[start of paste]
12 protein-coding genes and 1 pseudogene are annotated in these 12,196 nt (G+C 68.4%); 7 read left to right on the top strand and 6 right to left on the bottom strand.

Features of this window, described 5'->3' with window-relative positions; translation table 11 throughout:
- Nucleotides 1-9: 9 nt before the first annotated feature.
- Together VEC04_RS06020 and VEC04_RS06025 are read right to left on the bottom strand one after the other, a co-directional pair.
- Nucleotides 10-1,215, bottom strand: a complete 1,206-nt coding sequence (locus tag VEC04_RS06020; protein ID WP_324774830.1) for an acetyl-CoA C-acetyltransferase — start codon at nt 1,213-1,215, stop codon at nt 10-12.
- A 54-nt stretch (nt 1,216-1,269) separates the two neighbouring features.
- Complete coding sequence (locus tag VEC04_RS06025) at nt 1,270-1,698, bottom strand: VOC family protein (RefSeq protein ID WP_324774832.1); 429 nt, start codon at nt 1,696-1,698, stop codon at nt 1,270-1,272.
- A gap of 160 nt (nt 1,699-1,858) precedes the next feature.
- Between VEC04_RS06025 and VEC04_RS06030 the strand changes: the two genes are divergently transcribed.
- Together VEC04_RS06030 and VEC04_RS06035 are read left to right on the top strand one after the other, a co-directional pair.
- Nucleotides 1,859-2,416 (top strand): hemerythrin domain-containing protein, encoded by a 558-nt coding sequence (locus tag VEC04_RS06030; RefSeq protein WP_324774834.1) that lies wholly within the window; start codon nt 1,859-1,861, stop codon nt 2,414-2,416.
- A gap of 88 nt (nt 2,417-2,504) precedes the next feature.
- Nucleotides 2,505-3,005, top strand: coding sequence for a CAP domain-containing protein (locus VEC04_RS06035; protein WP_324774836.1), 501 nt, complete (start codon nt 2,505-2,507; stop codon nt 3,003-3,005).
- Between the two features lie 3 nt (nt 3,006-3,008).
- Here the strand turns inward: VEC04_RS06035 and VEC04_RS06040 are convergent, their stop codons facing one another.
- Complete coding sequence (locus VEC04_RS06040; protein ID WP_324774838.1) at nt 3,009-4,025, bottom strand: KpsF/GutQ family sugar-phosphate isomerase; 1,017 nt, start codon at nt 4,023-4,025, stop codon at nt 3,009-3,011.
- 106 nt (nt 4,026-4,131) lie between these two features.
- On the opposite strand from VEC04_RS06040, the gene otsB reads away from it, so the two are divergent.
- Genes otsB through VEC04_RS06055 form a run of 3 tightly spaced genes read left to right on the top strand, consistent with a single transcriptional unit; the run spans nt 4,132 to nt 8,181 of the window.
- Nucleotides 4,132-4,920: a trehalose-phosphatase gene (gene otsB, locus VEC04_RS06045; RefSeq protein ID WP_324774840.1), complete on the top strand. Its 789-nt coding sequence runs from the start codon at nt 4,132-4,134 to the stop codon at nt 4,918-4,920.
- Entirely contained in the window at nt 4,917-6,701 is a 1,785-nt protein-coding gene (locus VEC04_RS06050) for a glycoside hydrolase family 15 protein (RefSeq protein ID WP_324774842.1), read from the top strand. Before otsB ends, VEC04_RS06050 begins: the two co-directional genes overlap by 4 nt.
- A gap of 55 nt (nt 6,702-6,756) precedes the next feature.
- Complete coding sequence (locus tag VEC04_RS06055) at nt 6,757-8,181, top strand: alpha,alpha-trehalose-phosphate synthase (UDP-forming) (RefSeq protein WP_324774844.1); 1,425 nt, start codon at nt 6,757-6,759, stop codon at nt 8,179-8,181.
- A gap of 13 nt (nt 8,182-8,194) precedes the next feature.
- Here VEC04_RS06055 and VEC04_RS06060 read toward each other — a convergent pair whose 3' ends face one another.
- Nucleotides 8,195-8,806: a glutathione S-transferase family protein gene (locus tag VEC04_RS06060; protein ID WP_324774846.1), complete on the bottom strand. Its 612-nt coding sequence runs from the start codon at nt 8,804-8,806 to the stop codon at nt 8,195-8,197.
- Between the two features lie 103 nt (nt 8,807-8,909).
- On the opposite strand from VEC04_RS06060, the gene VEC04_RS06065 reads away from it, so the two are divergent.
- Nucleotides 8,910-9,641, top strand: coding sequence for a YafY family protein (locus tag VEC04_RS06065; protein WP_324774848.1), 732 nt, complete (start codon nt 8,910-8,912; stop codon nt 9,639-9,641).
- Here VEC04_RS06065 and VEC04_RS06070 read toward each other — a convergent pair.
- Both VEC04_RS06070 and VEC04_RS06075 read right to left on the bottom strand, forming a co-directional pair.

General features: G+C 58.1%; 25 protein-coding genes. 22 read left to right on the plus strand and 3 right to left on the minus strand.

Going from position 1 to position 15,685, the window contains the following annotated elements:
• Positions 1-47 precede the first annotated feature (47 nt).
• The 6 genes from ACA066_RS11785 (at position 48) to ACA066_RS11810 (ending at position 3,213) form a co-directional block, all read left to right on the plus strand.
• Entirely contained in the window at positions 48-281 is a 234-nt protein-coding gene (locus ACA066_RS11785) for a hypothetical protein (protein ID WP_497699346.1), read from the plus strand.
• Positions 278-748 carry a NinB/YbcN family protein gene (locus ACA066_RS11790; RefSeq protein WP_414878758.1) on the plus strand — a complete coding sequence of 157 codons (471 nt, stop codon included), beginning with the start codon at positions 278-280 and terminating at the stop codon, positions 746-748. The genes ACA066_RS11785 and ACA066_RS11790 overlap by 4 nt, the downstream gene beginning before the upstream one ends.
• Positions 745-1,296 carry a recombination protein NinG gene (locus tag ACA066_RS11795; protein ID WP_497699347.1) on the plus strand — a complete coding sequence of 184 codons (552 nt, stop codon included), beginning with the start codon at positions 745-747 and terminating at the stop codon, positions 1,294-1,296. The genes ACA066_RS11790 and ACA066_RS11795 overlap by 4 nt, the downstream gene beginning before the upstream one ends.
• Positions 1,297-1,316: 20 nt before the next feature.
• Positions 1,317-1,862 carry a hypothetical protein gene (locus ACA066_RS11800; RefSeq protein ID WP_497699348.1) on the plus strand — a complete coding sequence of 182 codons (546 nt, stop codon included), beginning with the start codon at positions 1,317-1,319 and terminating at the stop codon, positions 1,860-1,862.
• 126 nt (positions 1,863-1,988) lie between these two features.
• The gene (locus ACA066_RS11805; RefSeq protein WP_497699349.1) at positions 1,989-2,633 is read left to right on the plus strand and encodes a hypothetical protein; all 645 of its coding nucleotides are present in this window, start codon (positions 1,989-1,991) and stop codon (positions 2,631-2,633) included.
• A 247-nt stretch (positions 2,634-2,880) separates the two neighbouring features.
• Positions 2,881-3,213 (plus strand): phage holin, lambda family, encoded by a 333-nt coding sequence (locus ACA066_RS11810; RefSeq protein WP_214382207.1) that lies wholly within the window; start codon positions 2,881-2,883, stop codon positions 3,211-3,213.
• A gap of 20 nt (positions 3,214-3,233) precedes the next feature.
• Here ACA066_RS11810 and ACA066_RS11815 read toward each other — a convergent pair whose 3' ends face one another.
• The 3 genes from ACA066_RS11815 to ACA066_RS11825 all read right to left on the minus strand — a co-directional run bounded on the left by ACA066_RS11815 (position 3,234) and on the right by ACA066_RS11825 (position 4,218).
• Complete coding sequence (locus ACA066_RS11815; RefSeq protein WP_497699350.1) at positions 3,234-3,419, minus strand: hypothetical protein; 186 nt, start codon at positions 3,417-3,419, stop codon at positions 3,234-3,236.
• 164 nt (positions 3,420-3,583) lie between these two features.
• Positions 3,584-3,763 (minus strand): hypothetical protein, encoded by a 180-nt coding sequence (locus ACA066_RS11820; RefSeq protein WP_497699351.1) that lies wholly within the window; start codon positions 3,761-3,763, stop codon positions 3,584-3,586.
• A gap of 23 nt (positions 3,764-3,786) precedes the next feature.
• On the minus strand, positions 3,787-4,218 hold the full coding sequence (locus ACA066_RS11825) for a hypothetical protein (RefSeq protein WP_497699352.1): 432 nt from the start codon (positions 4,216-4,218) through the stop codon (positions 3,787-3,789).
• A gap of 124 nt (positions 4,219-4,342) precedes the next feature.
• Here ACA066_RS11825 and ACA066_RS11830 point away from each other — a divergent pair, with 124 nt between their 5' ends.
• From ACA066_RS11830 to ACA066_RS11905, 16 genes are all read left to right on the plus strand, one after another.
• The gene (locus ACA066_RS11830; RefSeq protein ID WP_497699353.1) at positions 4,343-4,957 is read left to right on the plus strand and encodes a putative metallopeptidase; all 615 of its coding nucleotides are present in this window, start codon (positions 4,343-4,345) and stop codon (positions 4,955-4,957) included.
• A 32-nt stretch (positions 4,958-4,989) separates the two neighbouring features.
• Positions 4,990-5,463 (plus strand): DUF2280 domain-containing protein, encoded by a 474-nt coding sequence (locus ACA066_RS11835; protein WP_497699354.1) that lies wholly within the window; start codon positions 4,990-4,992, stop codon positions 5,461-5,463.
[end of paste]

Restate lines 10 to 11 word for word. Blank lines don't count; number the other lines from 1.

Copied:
- Together VEC04_RS06030 and VEC04_RS06035 are read left to right on the top strand one after the other, a co-directional pair.
- Nucleotides 1,859-2,416 (top strand): hemerythrin domain-containing protein, encoded by a 558-nt coding sequence (locus tag VEC04_RS06030; RefSeq protein WP_324774834.1) that lies wholly within the window; start codon nt 1,859-1,861, stop codon nt 2,414-2,416.